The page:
David Fowler Johnson, in his Texas Fiduciary Litigator Blog, has made available for download his article, titled “Insurance Broker Does Not Ordinarily Owe Fiduciary Duties To A Client” which discusses Hitchcock Indep. Sch. Dist. v. Arthur J. Gallagher & Co.. The abstract of the article is as follows:
In Hitchcock Indep. Sch. Dist. v. Arthur J. Gallagher & Co., a school district sued it insurance broker for failing to obtain insurance policies that did not have arbitration and choice-of-law clauses that favored New York. No. 3:20-CV-00125, 2021 U.S. Dist. LEXIS 57452 (S. D. Tex. February 26, 2021). According to the school district, the insurance broker “knowingly failed to disclose the burdensome and onerous arbitration provisions and choice of law clause[s] to [the school district]”; “misrepresented to [the school district] the nature, quality, and coverage(s) afforded under the Policies”; and “knowingly provided false and fraudulent information concerning the coverages under the Policies and the endorsements, exclusions[,] and provisions of the Policies.” The school district alleged six causes of action against the broker, including breach of fiduciary duty, and sought more than $ 14 million in actual and punitive damages, plus an undetermined amount of attorney’s fees, interest, and costs. The broker moved to dismiss the claims.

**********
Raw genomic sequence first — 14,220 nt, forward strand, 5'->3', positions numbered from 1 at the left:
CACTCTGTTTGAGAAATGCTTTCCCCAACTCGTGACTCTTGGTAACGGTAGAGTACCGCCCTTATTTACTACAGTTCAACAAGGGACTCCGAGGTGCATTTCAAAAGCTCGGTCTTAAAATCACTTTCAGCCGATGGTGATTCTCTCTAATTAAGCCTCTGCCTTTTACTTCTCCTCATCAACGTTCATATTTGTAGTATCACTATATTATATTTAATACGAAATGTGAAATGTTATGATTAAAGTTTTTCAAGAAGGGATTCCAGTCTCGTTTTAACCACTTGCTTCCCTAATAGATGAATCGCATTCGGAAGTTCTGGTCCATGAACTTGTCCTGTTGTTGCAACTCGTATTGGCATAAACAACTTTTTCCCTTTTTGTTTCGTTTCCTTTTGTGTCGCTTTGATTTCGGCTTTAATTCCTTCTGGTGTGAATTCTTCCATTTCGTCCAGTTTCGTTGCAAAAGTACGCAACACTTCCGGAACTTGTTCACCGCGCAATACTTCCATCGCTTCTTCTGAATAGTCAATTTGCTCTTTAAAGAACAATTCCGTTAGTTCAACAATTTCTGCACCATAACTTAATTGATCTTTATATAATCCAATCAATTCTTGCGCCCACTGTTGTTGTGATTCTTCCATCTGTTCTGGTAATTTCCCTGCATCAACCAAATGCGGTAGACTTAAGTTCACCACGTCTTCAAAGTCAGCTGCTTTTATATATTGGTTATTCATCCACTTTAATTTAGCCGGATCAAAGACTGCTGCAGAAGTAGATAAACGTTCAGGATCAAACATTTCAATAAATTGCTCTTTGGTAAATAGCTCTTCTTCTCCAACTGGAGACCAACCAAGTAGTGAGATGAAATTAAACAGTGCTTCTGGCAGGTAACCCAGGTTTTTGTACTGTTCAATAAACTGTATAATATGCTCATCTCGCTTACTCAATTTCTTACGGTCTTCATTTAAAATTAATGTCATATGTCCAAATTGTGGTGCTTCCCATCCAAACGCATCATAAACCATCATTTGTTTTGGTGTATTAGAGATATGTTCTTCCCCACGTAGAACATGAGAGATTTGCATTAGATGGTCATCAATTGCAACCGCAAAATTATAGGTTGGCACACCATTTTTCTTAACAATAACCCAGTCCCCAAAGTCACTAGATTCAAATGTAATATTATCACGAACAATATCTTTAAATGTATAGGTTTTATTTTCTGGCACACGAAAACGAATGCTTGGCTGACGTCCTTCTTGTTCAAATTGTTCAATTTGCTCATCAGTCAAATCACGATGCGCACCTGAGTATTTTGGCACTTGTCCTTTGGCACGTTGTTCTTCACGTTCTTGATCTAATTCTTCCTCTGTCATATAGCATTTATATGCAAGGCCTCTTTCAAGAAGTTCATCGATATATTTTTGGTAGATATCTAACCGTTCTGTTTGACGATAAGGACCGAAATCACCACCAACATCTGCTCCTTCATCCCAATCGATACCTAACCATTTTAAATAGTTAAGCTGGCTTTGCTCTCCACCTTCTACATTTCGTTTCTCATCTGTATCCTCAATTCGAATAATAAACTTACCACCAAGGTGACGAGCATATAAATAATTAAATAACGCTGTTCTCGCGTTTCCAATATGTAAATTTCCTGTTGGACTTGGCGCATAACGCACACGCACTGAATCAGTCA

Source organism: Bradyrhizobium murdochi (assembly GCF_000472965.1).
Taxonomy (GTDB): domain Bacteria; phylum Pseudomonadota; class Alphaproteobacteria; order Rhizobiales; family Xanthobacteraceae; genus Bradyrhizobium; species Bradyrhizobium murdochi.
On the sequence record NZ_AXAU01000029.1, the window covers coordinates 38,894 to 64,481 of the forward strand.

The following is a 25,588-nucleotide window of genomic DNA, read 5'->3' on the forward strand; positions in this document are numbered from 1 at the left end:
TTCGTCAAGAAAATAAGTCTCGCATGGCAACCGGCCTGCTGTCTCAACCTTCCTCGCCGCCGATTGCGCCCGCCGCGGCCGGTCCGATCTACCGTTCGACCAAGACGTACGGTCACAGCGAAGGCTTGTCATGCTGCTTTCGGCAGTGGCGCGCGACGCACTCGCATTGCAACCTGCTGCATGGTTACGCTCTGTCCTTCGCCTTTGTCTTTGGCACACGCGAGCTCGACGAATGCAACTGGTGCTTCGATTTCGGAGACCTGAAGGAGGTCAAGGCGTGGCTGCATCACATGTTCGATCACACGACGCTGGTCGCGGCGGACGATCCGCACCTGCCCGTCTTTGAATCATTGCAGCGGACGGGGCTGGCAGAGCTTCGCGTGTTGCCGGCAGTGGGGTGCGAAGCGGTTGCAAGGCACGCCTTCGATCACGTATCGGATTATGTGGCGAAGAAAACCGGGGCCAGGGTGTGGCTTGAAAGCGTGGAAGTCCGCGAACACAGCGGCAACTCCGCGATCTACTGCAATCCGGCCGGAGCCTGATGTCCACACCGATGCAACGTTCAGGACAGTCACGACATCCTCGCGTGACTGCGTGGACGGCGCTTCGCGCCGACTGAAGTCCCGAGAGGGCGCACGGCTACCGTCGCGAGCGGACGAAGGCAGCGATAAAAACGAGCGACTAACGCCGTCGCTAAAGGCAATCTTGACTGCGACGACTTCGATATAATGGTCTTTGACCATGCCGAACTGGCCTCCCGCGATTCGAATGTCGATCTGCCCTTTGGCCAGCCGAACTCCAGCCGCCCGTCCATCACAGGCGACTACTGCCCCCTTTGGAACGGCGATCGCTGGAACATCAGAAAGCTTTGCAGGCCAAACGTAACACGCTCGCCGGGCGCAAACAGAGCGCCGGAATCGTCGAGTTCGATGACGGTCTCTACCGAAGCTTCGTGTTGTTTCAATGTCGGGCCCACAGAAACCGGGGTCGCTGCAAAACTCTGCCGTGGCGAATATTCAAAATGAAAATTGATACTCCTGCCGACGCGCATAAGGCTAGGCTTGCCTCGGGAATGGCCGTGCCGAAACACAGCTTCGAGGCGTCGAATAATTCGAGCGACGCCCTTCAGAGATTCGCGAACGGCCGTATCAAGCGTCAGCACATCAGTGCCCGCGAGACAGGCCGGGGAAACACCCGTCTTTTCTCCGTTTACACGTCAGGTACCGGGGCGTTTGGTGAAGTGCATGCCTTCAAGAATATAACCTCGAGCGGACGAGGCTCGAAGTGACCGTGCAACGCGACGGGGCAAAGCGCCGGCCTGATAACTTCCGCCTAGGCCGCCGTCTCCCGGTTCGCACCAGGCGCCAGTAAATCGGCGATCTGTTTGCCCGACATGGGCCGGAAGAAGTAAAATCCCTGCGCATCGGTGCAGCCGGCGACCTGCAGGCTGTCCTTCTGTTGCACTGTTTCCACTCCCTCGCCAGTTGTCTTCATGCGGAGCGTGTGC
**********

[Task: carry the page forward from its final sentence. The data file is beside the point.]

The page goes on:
To see the full article, click: Insurance Broker Does Not Ordinarily Owe Fiduciary Duties To A Client (April 17, 2021)
Posted by Jessica Ji, Associate Editor, Wealth Strategies Journal.